78. Price GD, Evans JR, Caemmerer S von, Yu JW and Badger MR (1995) Specific reduction of chloroplast glyceraldehyde-3-phosphate dehydrogenase activity by antisense RNA reduces CO2 assimilation via a reduction in ribulose bisphosphate regeneration in transgenic tobacco plants. Planta 195: 369–378CrossRefPubMedGoogle Scholar
  79. Quick WP, Schurr U, Scheibe R, Schulze ED, Rodermel SR, Bogorad L and Stitt M (1991) The impact of decreased Rubisco on photosynthesis, growth, allocation and storage in tobacco plants which have been transformed with antisense rbcS. Plant J 1:51–58CrossRefGoogle Scholar
  80. Quick WP, Fichtner K, Schulze ED, Wendler R, Leegood RC, Mooney H, Rodermel SR, Bogorad L and Stitt M (1992) Decreased ribulose-1,5-bisphosphate carboxylase-oxygenase in transgenic tobacco transformed with ‘antisense’ rbcS. IV. Impact on photosynthesis in ambient growth conditions of altered nitrogen supply. Planta 188: 522–531CrossRefGoogle Scholar
  81. Robinson SP and Walker DA (1981) Photosynthetic carbon reduction cycle (Calvin cycle) (including fluxes and regulation). In: Stumpf PK and Conn EE (eds) The Biochemistry of Plants. A Comprehensive Treatise, Vol 8, pp 193–226. Academic Press, LondonGoogle Scholar
  82. Robinson SP, Streusand VJ, Chatfield JM and Portis AR Jr. (1988) Purification and assay of Rubisco activase in leaves. Plant Physiol 88: 1008–1014Google Scholar
  83. Rogers GS, Milham PJ, Gillings M and Conroy JP (1996) Sink strength may be the key to growth and nitrogen responses in N-deficient wheat at elevated CO2. Aust J Plant Physiol 23: 253–264Google Scholar
  84. Roumet C, Bel MP, Sonie L, Jardon F and Roy J (1996) Growth response of grasses to elevated CO2 A physiological plurispecific analysis. New Phytol 133: 595–603Google Scholar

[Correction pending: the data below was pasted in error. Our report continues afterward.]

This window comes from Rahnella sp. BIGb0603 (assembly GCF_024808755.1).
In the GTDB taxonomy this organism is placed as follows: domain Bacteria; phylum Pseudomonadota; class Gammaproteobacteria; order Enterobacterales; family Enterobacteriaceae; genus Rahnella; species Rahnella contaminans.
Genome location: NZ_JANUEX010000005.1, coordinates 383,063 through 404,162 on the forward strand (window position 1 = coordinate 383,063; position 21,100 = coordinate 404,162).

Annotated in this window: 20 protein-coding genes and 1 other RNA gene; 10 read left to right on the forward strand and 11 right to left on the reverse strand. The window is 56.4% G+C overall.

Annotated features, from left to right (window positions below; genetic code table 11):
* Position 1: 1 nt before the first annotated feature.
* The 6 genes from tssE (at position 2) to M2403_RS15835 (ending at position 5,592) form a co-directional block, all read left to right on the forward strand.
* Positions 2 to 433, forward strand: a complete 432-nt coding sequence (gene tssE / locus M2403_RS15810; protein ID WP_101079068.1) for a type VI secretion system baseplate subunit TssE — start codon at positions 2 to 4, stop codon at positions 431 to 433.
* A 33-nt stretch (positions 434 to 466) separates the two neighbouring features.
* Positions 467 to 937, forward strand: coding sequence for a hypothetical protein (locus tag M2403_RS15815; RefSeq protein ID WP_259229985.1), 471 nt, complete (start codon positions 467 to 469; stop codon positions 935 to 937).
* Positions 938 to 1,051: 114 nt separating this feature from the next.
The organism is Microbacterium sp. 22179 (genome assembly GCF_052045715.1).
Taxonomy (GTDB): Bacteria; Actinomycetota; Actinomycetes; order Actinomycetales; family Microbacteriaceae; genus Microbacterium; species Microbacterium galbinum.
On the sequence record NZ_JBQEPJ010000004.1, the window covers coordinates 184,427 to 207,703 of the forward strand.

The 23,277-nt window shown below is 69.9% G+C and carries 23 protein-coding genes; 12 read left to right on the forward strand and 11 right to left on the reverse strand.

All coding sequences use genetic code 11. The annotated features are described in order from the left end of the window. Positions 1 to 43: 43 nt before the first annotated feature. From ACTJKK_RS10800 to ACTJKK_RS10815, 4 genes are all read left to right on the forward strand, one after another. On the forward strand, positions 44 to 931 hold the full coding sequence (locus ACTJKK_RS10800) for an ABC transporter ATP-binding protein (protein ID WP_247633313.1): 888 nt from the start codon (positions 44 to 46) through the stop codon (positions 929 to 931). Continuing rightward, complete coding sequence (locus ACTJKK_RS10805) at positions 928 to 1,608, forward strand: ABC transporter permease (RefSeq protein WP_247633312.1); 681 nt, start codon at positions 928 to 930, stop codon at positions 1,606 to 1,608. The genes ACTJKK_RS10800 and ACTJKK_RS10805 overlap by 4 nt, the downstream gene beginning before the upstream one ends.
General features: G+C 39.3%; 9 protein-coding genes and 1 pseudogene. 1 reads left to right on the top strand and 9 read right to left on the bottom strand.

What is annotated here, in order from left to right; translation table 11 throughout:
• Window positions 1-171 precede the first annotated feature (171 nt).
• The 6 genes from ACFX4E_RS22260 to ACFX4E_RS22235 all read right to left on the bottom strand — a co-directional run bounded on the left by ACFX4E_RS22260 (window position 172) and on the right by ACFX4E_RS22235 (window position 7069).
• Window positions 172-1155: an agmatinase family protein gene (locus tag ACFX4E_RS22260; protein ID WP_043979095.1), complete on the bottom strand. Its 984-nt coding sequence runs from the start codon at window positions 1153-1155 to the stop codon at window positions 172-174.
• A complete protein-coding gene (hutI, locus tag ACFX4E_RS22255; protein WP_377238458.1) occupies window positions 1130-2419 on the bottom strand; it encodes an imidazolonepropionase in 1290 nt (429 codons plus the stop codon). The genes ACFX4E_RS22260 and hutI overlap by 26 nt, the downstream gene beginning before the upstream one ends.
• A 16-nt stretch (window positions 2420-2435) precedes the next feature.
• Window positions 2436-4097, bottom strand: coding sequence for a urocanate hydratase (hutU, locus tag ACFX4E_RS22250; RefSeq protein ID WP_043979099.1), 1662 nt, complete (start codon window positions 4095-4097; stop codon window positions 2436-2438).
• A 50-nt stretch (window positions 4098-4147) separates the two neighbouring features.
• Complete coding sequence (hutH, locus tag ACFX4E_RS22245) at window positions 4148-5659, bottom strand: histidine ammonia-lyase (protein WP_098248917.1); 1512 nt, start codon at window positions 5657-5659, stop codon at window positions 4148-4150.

85. Sage RF (1994) Acclimation to photosynthesis to increasing atmospheric CO2 The gas exchange perspective. Photosynth Res 39: 351–368CrossRefGoogle Scholar
  86. Sage RF (1999) Why C4 photosynthesis? In: Sage RF and Monson RK (eds) C4 Plant Biology, pp 3–16. Academic Press, LondonGoogle Scholar
  87. Sage RF, Pearcy RW and Seemann JR (1987) The nitrogen use efficiency of C3 and C4 plants. I. Leaf nitrogen effects on the gas exchange characteristics of Chenopodium album (L.) and Amaranthus retroflexus (L.). Plant Physiol 84: 959–963Google Scholar
  88. Sage RF, Sharkey TD and Seemann JR (1989) Acclimation of photosynthesis to elevated CO2 in five C3 species. Plant Physiol 89: 590–596Google Scholar
  89. Sage RF, Sharkey TD and Seemann JR (1990) Regulation of ribulose-1,5-bisphosphate carboxylase activity in response to light-intensity and in the C-3 annuals Chenopodium album L and Phaseolus vulgaris L. Plant Physiol 94: 1735–1742Google Scholar
  90. Sharkey TD (1985) Photosynthesis in intact leaves of C3 plants: Physics, physiology and rate limitations. Bot Rev 51: 53–105Google Scholar
  91. Sims DA, Luo Y and Seemann JR (1998) Comparison of photosynthetic acclimation to elevated CO2 and limited nitrogen supply in soybean. Plant Cell Environ 21: 945–952Google Scholar
  92. Sinclair TR and Horie T (1989) Leaf nitrogen, photosynthesis and crop radiation use efficiency: A review. Crop Sci 42: 90–98Google Scholar
  93. Sinclair TR and Sheehy JE (1999) Erect leaves and photosynthesis in rice. Science 283: 1456–1457CrossRefGoogle Scholar